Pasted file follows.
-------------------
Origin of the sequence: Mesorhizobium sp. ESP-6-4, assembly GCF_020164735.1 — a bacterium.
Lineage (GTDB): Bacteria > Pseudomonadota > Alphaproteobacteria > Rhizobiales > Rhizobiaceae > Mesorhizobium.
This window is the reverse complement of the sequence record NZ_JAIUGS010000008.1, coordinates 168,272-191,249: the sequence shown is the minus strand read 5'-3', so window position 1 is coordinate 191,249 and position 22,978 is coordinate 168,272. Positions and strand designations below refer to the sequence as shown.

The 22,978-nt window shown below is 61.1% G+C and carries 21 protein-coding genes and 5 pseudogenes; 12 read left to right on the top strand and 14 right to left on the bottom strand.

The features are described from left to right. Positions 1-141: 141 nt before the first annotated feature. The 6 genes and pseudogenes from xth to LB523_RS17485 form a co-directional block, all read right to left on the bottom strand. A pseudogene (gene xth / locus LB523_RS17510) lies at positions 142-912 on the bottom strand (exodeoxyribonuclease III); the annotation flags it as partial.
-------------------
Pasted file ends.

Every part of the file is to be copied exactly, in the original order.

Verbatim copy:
Origin of the sequence: Mesorhizobium sp. ESP-6-4, assembly GCF_020164735.1 — a bacterium.
Lineage (GTDB): Bacteria > Pseudomonadota > Alphaproteobacteria > Rhizobiales > Rhizobiaceae > Mesorhizobium.
This window is the reverse complement of the sequence record NZ_JAIUGS010000008.1, coordinates 168,272-191,249: the sequence shown is the minus strand read 5'-3', so window position 1 is coordinate 191,249 and position 22,978 is coordinate 168,272. Positions and strand designations below refer to the sequence as shown.

The 22,978-nt window shown below is 61.1% G+C and carries 21 protein-coding genes and 5 pseudogenes; 12 read left to right on the top strand and 14 right to left on the bottom strand.

The features are described from left to right. Positions 1-141: 141 nt before the first annotated feature. The 6 genes and pseudogenes from xth to LB523_RS17485 form a co-directional block, all read right to left on the bottom strand. A pseudogene (gene xth / locus LB523_RS17510) lies at positions 142-912 on the bottom strand (exodeoxyribonuclease III); the annotation flags it as partial.